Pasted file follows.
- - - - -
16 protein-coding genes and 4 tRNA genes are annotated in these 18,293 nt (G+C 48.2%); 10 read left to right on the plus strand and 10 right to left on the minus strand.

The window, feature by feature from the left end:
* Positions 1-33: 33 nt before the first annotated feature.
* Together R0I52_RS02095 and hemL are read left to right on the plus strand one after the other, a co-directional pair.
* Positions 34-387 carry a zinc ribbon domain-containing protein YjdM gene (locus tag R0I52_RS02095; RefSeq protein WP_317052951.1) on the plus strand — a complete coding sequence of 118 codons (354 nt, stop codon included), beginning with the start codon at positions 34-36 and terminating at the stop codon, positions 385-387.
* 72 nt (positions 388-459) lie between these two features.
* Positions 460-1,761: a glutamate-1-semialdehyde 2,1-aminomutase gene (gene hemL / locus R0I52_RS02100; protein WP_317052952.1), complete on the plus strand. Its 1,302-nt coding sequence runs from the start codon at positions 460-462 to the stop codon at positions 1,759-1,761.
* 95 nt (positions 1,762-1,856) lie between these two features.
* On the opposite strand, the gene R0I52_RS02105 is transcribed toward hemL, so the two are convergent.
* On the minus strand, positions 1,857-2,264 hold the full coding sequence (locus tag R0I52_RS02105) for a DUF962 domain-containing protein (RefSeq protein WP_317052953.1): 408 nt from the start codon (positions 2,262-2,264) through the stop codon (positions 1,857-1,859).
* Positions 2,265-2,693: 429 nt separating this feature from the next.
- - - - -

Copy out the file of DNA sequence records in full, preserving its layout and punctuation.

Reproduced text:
16 protein-coding genes and 4 tRNA genes are annotated in these 18,293 nt (G+C 48.2%); 10 read left to right on the plus strand and 10 right to left on the minus strand.

The window, feature by feature from the left end:
* Positions 1-33: 33 nt before the first annotated feature.
* Together R0I52_RS02095 and hemL are read left to right on the plus strand one after the other, a co-directional pair.
* Positions 34-387 carry a zinc ribbon domain-containing protein YjdM gene (locus tag R0I52_RS02095; RefSeq protein WP_317052951.1) on the plus strand — a complete coding sequence of 118 codons (354 nt, stop codon included), beginning with the start codon at positions 34-36 and terminating at the stop codon, positions 385-387.
* 72 nt (positions 388-459) lie between these two features.
* Positions 460-1,761: a glutamate-1-semialdehyde 2,1-aminomutase gene (gene hemL / locus R0I52_RS02100; protein WP_317052952.1), complete on the plus strand. Its 1,302-nt coding sequence runs from the start codon at positions 460-462 to the stop codon at positions 1,759-1,761.
* 95 nt (positions 1,762-1,856) lie between these two features.
* On the opposite strand, the gene R0I52_RS02105 is transcribed toward hemL, so the two are convergent.
* On the minus strand, positions 1,857-2,264 hold the full coding sequence (locus tag R0I52_RS02105) for a DUF962 domain-containing protein (RefSeq protein WP_317052953.1): 408 nt from the start codon (positions 2,262-2,264) through the stop codon (positions 1,857-1,859).
* Positions 2,265-2,693: 429 nt separating this feature from the next.